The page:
Did the FDA and the CDC Make Covid More Deadly? // Failures on testing and other medical issues raise questions

Imagine that you’re facing a dire medical crisis: Your heart is failing. Your doctor says that you need a medical device—a heart pump—implanted in your chest to save you. And only after the surgery is done, you find out that the specific device you have, Medtronic’s HeartWare Ventricular Assist Device (HVAD), has a history of patient deaths—much higher than a competing device—and of malfunctions, such as static electricity discharges and battery failures that might kill the person using the device.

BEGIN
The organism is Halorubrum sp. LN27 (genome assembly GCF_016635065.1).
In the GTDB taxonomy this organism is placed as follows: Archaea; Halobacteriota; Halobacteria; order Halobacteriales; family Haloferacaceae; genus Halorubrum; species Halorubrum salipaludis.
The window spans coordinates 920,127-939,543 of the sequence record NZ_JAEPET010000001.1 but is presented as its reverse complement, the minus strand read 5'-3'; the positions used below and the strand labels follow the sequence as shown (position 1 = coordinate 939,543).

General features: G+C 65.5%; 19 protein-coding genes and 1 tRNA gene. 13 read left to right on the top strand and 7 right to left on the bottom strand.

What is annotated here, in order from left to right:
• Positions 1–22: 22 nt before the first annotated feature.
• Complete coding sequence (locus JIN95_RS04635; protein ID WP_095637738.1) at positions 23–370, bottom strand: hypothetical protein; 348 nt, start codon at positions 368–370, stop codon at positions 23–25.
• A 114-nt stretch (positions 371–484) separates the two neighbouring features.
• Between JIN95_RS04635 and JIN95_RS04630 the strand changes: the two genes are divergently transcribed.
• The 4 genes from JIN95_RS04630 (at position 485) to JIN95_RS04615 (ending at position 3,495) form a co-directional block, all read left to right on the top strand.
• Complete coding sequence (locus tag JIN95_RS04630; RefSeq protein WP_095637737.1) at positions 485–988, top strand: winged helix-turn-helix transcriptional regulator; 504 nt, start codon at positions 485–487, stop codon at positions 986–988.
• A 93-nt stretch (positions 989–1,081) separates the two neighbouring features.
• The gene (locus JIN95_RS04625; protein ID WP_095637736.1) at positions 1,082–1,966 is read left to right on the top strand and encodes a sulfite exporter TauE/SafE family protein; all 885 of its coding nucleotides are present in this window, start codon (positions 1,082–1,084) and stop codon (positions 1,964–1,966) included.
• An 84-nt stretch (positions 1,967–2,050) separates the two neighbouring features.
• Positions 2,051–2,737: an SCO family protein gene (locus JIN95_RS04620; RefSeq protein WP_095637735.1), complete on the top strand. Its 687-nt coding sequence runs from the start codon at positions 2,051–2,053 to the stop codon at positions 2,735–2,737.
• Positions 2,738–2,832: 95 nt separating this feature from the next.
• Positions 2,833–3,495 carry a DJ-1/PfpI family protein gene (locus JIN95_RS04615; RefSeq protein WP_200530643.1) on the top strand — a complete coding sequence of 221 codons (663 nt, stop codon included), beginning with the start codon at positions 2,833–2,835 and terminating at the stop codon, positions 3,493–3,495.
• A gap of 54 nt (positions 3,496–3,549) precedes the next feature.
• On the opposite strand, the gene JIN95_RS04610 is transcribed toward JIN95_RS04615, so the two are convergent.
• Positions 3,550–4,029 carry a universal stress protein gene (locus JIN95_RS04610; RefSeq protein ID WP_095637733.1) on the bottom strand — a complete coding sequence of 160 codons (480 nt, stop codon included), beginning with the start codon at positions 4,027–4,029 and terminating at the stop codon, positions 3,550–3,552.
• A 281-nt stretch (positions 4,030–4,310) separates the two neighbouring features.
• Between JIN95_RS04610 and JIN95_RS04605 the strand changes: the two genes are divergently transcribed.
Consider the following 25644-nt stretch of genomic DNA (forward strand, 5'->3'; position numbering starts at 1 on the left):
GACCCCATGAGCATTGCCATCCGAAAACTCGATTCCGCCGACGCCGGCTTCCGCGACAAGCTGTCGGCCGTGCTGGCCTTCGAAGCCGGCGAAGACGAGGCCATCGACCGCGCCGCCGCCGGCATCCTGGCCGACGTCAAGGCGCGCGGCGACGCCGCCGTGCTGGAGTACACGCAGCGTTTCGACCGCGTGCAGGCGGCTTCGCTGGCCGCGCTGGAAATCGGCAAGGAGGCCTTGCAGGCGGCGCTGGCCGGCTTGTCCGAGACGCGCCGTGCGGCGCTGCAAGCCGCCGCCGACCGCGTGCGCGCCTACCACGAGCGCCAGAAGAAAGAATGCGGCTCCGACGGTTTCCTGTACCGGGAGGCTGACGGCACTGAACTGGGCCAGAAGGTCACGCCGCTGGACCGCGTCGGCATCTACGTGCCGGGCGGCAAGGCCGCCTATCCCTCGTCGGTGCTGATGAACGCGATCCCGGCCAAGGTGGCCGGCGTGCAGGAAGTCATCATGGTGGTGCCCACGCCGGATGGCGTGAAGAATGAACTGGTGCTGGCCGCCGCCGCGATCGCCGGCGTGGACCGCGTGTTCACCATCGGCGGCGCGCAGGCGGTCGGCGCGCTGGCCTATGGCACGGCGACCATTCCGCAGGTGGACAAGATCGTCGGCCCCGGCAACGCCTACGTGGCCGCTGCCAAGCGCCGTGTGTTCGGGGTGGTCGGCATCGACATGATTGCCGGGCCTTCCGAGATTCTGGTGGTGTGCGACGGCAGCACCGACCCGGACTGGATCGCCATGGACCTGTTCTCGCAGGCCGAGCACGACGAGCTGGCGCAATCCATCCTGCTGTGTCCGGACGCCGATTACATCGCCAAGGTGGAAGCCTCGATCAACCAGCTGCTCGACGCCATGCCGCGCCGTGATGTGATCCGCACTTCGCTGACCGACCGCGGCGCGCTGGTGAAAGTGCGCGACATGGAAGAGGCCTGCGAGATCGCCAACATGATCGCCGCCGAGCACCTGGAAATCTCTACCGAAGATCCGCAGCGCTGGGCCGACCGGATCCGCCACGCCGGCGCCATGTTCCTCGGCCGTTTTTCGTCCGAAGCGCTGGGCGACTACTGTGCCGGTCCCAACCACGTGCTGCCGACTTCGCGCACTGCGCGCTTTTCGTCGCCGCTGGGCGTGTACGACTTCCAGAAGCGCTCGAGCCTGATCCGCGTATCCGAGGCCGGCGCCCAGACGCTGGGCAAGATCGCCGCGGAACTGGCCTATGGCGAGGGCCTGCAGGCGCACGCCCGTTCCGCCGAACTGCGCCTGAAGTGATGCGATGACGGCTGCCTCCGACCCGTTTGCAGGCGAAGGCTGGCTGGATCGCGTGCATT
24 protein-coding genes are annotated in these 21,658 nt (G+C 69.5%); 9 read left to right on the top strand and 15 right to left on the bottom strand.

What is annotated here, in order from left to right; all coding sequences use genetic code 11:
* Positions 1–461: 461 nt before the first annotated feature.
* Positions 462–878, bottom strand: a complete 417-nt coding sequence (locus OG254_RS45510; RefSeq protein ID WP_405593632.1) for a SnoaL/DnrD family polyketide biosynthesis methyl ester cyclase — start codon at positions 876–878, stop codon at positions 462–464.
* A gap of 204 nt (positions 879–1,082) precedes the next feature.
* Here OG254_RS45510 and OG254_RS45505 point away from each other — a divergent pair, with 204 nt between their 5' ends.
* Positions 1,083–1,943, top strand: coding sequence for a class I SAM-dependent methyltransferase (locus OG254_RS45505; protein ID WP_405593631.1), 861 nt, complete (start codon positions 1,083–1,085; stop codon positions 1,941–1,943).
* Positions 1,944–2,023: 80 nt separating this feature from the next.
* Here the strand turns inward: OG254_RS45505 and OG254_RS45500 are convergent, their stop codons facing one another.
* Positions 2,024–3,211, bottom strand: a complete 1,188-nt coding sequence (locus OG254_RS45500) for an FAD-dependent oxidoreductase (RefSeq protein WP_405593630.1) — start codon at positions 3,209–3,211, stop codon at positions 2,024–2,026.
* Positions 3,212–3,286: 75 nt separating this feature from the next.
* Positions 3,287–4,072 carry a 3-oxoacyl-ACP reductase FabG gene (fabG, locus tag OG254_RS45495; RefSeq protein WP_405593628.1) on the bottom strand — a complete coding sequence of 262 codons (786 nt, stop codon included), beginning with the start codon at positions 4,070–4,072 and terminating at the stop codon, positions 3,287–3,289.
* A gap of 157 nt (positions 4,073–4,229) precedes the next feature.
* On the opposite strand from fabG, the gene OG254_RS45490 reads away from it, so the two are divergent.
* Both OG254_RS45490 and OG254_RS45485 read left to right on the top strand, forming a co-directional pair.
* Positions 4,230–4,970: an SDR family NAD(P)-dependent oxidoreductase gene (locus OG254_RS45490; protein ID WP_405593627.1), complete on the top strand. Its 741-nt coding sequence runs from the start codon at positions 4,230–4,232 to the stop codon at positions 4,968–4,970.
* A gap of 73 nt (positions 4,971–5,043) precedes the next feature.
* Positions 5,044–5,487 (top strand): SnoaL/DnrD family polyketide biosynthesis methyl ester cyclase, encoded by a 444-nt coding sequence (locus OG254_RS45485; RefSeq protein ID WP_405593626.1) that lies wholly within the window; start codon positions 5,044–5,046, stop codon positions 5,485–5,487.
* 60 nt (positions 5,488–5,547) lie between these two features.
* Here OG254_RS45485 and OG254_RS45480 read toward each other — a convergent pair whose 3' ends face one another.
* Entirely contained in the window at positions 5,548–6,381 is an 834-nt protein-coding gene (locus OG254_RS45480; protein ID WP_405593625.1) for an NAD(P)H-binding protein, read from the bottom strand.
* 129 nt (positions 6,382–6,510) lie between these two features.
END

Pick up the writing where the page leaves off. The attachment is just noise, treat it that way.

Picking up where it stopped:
And not only that, but the FDA knew all about that, long before the doctors cracked your chest open and stuck it inside.
That’s not a hypothetical for tens of thousands of Americans, who received the device even after the FDA found in 2014 that it didn’t meet federal guidelines. Rather than taking action, the FDA relied on Medtronic (which in 2016 acquired the company that developed the HVAD) to make changes to the device. They don’t appear to have done much. Only in June of this year did the company stop selling the devices—because of the evidence of a much higher death rate for this device than other similar ones.

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